by Ken Getchell
Ask a bunch of race promoters, and most agree that, at some point, they wondered whether their race would bomb financially while anxiously waiting for the pre-reg numbers to climb past financial breakeven. When TJ Turner, promoter of the on Thanksgiving weekend, thinks about bombing, the stakes are a little higher. Among other distractions, he recently had his planning for this year’s race interrupted by a rocket attack. TJ Turner is full-time military, and this year he’s promoting his race long-distance – from his current home in Afghanistan.
The race, the 13th race of this year’s Zipp OVCX Tour presented by Papa John’s, continues its tradition of also serving as the Ohio State Championships. Turner has been the promoter of the race since its inception in 2003. And while he is unable to discuss his military role in Afghanistan, other than to say it’s pretty much eliminated any chance of him personally competing on the cyclocross circuit this year, he hasn’t let a war, an eight-hour time difference or 7,000 miles interrupt his race planning. “The race must go on!” he said recently via email. Fortunately, he’s scheduled to return stateside by the end of October and should be able to attend his own race.
So how does an officer in Afghanistan promote a race in Ohio through a publication based in California via a press agent in Philadelphia? “It’s pretty easy, actually,” says Turner about his long-distance operation, “with e-mail and a scanner.” Turner also has teammates in Ohio who can take care of anything that needs to be handled hands-on, in particular Phil Noble, who designed the course, but he’s directing even them from a third of the way around the globe.
In truth, it’s as much a story about the rapid and universal adaptation of internet communication as it is about personal persistence. The internet is so ubiquitous that it’s easy to forget that it didn’t even evolve into the widely-used and commercial entity we know today until roughly the same time that a certain Lance Armstrong discovered he had cancer; and kids who were born in the internet age are still racing as Juniors today. Things we take for granted, like following live coverage of races on www.CXmagazine.com, daily Tour de France updates, finding out what the friend of a friend’s friend had for lunch on Facebook and other commercial use of the internet weren’t even permitted on the network until March, 1993¹.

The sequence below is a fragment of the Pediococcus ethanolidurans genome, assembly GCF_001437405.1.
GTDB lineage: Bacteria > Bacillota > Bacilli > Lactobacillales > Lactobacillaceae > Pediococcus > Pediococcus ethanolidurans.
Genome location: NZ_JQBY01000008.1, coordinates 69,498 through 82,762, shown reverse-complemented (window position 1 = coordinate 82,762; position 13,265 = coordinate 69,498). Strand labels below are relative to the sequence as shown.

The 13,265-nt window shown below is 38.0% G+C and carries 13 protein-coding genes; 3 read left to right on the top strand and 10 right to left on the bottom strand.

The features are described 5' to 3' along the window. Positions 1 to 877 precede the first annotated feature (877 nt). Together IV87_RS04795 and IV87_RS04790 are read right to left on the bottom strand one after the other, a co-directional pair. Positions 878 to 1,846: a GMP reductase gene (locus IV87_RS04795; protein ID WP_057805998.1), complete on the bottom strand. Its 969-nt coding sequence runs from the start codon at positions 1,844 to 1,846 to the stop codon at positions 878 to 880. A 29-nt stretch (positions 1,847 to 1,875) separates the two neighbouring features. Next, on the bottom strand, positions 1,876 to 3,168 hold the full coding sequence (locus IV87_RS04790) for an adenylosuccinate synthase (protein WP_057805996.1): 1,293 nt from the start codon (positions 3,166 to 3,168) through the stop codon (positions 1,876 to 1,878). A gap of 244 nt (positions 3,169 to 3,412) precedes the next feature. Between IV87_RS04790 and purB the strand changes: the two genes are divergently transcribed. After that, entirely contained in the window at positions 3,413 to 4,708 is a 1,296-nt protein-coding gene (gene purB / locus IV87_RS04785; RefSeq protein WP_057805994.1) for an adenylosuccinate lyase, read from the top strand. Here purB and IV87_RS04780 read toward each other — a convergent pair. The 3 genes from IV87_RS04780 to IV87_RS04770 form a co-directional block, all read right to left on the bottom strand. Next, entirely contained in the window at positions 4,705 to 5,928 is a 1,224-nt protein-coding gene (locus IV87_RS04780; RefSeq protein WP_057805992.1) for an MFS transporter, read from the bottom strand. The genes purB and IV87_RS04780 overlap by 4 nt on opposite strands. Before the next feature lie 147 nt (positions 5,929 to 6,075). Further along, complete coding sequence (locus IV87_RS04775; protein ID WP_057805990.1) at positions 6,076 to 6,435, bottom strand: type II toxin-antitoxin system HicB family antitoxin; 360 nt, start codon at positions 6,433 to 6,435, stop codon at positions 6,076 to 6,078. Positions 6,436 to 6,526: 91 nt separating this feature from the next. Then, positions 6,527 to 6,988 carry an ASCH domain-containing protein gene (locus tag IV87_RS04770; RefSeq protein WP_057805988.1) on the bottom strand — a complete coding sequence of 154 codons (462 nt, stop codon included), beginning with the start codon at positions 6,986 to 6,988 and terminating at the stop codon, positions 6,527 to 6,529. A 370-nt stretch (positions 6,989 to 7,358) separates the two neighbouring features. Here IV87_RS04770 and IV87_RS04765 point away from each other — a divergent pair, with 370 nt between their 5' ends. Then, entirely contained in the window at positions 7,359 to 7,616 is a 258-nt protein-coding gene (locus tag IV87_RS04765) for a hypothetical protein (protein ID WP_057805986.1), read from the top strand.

Of course, the irony is that the technology that military officer Turner is using to organize his bike race was first conceived in 1969 as a method of maintaining military communication in case of a rocket attack or the detonation of nuclear warheads¹. Today, universal online communications have rendered time zones and geography mostly irrelevant. While communicating with Turner, I didn’t even realize at first that he was on another continent. Still, you have to give him credit. TJ Turner clearly isn’t “just another promoter,” and it’s entirely possible that he may be more bad-ass than anybody else in American cyclocross this year.
1. “A Little History of the World Wide Web”, http://www.w3.org/History.html